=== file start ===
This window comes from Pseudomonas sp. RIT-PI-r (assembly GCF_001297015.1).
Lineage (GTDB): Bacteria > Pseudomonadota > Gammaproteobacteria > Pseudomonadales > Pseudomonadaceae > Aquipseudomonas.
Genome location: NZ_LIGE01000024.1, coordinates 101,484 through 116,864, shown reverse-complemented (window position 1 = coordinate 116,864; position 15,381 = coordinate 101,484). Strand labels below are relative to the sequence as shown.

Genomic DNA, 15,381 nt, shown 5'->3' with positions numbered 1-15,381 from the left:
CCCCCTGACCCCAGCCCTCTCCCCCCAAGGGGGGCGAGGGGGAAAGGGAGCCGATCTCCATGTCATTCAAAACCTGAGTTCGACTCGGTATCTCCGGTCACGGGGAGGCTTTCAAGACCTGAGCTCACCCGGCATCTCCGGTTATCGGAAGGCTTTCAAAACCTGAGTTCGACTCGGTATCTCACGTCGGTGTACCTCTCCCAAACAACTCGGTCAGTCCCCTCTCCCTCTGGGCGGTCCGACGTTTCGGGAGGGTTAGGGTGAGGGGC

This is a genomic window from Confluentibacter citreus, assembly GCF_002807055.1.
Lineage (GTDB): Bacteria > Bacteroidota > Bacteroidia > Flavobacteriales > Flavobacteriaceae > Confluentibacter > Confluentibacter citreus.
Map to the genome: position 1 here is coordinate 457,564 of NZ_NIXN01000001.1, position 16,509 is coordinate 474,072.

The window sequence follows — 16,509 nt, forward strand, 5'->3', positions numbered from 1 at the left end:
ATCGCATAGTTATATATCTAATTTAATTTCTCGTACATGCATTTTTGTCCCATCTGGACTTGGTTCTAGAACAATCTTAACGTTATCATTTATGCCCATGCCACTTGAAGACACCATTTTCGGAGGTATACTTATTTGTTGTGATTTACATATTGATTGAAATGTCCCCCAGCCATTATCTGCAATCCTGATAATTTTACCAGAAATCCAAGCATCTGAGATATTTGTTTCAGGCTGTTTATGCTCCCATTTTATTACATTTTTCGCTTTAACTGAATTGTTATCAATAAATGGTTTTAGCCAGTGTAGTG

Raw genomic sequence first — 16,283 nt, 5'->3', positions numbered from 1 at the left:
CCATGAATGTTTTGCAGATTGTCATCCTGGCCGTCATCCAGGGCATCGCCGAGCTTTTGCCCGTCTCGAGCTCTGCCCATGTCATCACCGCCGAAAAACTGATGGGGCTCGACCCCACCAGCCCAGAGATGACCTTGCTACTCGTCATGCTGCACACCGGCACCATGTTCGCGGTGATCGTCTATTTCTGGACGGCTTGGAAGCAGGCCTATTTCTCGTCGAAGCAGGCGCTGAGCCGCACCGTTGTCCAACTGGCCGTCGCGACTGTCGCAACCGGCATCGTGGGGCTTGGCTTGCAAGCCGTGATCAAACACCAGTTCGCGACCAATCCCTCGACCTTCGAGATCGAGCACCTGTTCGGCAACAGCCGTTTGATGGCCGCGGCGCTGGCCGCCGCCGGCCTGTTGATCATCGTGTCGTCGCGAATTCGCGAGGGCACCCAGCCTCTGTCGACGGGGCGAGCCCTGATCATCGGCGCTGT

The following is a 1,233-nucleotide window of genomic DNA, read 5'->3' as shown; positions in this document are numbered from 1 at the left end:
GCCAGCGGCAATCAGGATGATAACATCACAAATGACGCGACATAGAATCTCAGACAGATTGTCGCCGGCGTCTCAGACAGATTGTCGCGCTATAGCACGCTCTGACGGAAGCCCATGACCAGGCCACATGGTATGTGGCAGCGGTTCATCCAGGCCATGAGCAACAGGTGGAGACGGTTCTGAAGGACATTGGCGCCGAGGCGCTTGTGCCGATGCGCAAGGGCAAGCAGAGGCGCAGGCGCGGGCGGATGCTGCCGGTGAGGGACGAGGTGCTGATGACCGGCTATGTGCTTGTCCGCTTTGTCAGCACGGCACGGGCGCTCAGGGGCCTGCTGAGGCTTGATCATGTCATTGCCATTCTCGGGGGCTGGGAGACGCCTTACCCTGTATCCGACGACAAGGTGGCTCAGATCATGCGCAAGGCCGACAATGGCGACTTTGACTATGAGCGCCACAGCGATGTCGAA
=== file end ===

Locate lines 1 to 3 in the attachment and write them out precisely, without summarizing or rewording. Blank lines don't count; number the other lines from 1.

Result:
This window comes from Pseudomonas sp. RIT-PI-r (assembly GCF_001297015.1).
Lineage (GTDB): Bacteria > Pseudomonadota > Gammaproteobacteria > Pseudomonadales > Pseudomonadaceae > Aquipseudomonas.
Genome location: NZ_LIGE01000024.1, coordinates 101,484 through 116,864, shown reverse-complemented (window position 1 = coordinate 116,864; position 15,381 = coordinate 101,484). Strand labels below are relative to the sequence as shown.